Top State Department official arrives to testify in impeachment probe

A senior State Department official arrived in the Capitol on Wednesday to testify in the Democrats' impeachment investigation, bucking a White House that has vowed to offer no cooperation in the fast-moving inquiry.

David Hale, the under secretary of State for political affairs, is expected to provide insights into the campaign by President TrumpDonald John TrumpGOP senators balk at lengthy impeachment trial Warren goes local in race to build 2020 movement 2020 Democrats make play for veterans' votes MORE and some of his allies to remove Marie Yovanovitch from her post as U.S. ambassador to Ukraine — a move that infuriated many department veterans, who have expressed concerns that the agency's top brass did too little to protect a career diplomat from White House interference. 

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Hale, a career dilplomat, arrived in the Capitol shortly before the start of Wednesday’s 9 a.m. deposition in the Capitol basement, where the three House committees leading the impeachment investigation — Intelligence, Oversight and Reform, and Foreign Affairs — have been conducting their closed-door interviews.

Democrats leading the inquiry have invited three other administration officials to testify on Wednesday: Energy Secretary Rick PerryRick PerryOvernight Energy: Trump officials suspend oil, gas production on Utah plots after lawsuit | California bucks Trump on lightbulb rollback | Scientists join Dems in panning EPA's 'secret science' rule GOP counsel acknowledges 'irregular channel' between U.S. and Ukraine Live coverage: House holds first public impeachment hearing MORE; State Department counselor Ulrich Brechbuhl, a top adviser to Secretary of State Mike PompeoMichael (Mike) Richard PompeoProtests serve as backdrop to Erdoğan's visit to White House Chris Wallace: Taylor testimony 'very damaging to President Trump' The Hill's 12:30 Report: Democrats open televised impeachment hearings MORE; and Russell Vought, acting director of the White House Office of Management and Budget.

None of the other three are expected to testify.

Brechbuhl boarded a plane heading to Germany with Pompeo earlier Wednesday. Last week, an Energy Department spokeswoman said Perry would not cooperate with the inquiry. And Vought had previously indicated that he did not plan to comply with the House inquiry with a tweet.

And Hale is the first witness to give a deposition this week after a series of witnesses refused to testify, offering various reasons.

Hale’s testimony comes as Democrats are shifting their impeachment investigation — which has been conducted in private for the six weeks since it launched — into the public realm.

As part of that transition, Democrats this week have released the verbatim transcripts of the testimony from some of the previous witnesses. That list includes Yovanovitch; Michael McKinley, a former top advisor to Pompeo; Kurt VolkerKurt VolkerGOP counsel acknowledges 'irregular channel' between U.S. and Ukraine The Hill's 12:30 Report: Democrats open televised impeachment hearings READ: William Taylor's opening statement at impeachment hearing MORE, former special envoy to Ukraine; and Gordon Sondland, a Trump ally and U.S. ambassador to the European Union.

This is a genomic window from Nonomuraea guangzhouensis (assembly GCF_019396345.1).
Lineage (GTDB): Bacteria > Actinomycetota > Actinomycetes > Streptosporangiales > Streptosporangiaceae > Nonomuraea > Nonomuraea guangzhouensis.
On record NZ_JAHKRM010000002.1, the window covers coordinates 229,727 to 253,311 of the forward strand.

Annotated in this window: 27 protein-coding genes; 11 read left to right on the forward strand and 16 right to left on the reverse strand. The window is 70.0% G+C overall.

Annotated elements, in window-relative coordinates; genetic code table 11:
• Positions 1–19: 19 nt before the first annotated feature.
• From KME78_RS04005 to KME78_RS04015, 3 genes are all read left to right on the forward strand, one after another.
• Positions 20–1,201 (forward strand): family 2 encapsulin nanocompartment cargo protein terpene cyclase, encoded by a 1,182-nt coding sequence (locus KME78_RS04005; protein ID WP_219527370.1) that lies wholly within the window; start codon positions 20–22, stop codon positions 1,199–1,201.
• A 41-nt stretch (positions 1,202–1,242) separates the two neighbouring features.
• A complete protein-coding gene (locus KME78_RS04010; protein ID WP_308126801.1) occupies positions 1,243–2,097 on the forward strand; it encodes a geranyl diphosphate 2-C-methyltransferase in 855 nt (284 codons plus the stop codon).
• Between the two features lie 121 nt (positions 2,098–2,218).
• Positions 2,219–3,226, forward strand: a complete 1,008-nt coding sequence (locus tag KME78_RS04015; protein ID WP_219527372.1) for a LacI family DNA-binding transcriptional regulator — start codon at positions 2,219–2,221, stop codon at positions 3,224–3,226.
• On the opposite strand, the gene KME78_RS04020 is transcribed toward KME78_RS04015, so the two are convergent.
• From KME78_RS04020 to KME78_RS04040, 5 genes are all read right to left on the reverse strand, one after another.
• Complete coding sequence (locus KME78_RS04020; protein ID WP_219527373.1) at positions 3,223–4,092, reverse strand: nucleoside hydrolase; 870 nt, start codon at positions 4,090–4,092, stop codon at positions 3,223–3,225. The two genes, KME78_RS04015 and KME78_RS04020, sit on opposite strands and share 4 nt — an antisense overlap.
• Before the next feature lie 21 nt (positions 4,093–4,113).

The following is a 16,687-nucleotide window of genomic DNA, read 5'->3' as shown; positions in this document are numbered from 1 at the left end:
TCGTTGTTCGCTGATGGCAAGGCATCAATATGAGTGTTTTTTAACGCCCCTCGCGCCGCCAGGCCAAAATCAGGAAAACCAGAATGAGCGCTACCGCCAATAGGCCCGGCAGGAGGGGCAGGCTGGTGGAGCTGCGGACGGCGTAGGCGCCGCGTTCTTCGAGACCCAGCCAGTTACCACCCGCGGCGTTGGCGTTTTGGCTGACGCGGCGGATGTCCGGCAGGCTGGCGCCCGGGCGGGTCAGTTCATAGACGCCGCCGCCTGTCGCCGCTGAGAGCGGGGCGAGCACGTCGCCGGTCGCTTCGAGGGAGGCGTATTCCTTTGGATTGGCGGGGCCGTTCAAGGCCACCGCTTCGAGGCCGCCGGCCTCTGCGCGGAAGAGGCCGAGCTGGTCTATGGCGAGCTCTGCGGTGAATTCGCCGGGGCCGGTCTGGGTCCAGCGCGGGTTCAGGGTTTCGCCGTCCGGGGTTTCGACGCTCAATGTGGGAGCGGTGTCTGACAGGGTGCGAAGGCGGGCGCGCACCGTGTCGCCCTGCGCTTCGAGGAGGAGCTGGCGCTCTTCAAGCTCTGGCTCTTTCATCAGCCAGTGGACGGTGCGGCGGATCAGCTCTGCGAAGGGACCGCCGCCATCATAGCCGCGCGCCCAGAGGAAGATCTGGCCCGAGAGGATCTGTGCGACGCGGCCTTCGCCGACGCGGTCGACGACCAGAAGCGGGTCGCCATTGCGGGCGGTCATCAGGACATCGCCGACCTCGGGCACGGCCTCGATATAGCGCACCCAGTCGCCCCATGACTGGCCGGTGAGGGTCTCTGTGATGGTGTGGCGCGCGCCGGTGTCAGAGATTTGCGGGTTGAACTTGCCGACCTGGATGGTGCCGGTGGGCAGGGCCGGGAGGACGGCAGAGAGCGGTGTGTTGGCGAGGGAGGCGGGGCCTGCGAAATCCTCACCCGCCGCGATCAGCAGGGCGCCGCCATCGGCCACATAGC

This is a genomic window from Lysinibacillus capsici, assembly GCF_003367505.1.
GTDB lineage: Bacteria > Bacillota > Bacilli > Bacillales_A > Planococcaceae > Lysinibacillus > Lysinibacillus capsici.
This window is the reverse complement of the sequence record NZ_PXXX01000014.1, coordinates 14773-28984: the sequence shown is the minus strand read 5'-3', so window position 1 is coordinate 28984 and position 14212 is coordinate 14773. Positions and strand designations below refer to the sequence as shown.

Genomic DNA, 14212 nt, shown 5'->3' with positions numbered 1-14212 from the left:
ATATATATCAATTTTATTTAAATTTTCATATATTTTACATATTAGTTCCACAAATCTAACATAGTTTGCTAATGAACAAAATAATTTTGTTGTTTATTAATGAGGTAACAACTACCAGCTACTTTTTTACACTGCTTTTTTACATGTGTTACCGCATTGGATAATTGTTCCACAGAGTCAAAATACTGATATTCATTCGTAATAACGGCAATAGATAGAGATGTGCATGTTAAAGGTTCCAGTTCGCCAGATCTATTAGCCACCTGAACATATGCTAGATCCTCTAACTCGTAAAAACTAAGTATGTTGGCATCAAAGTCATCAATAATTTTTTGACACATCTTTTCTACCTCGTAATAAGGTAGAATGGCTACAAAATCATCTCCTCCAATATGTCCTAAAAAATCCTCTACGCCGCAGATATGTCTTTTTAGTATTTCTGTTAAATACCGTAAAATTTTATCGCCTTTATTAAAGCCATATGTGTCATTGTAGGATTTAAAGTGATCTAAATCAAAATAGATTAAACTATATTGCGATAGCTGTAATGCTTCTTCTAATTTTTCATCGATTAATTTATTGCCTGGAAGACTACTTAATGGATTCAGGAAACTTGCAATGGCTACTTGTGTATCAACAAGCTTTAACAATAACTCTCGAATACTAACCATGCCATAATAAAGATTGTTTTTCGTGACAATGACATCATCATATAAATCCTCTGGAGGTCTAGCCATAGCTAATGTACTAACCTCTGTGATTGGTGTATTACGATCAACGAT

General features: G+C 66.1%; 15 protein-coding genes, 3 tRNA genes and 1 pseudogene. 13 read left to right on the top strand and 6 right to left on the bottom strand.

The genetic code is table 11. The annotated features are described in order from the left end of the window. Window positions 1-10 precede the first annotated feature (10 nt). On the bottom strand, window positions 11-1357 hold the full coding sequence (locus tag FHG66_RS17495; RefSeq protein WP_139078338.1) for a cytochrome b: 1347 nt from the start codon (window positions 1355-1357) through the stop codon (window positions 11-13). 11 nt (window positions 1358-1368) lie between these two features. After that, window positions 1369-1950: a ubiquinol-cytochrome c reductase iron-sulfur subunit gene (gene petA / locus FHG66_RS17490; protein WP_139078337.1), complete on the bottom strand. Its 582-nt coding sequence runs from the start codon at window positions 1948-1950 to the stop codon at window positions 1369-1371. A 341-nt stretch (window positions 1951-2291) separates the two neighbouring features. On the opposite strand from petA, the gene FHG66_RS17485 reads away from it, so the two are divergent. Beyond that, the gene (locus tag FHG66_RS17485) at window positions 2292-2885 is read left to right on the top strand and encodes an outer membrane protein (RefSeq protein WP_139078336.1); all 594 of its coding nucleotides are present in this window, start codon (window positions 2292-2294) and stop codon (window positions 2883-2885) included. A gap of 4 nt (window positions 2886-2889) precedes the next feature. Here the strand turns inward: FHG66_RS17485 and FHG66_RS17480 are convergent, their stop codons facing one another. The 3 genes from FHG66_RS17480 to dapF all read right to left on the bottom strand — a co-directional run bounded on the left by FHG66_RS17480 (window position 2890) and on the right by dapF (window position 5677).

Most of those witnesses have painted a damning picture of a shadow foreign policy in Ukraine — led by Rudy GiulianiRudy GiulianiSenate GOP waves Trump off early motion to dismiss impeachment charges Key takeaways from first public impeachment hearing Diplomat ties Trump closer to Ukraine furor MORE, Trump’s personal lawyer — to pressure Ukrainian leaders to open investigations into Trump’s political opponents. A government whistleblower has taken the narrative a step further, alleging that Trump threatened to withhold U.S. military aid to Ukraine unless the country’s leaders launched those investigations — the accusation at the root of the Democrats’ impeachment inquiry.

Sondland, in his initial deposition on Oct. 17, had denied such a quid pro quo had occurred. On Monday, however, he revised his testimony to acknowledge that he, himself, had delivered the message to Ukrainian leaders that the military aid was “likely” contingent on Ukraine’s willingness to open the investigations Trump had sought. 

Democrats have pointed to the revision as new evidence that Trump had abused his office in potentially impeachable ways. The president’s GOP allies, though, have dismissed Sondland’s addendum as the opinion of one witness — and not reflective of Trump’s foreign policy in Ukraine.

They’re pointing to the account of Volker, who told lawmakers that the hold on military aid was “not significant” to U.S.-Ukrainian relations. 

Rep. Scott PerryScott Gordon PerryHouse Republicans prepare for public impeachment proceedings with mock hearing Taylor testimony shows concern about Giuliani influence, 'irregular' foreign policy channel House to hold public impeachment hearings next week MORE (R-Pa.) suggested Wednesday that Volker is the only truly reliable witness lawmakers have heard from so far. The multiple other witnesses claiming a quid pro quo, he said, were either biased or ill-informed. 

“Some were leaving, some were about to leave, some had just come into the situation, some had preconceived notions regardless,” Perry said, as he and Rep. Jim JordanJames (Jim) Daniel JordanGraham says Schiff should be a witness in Trump impeachment trial Democrats seize on new evidence in first public impeachment hearing House Republicans call impeachment hearing 'boring,' dismiss Taylor testimony as hearsay MORE (R-Ohio) headed into Hale’s deposition. “He seems to be the one honest broker in this whole thing.”

Updated at 9:57 a.m.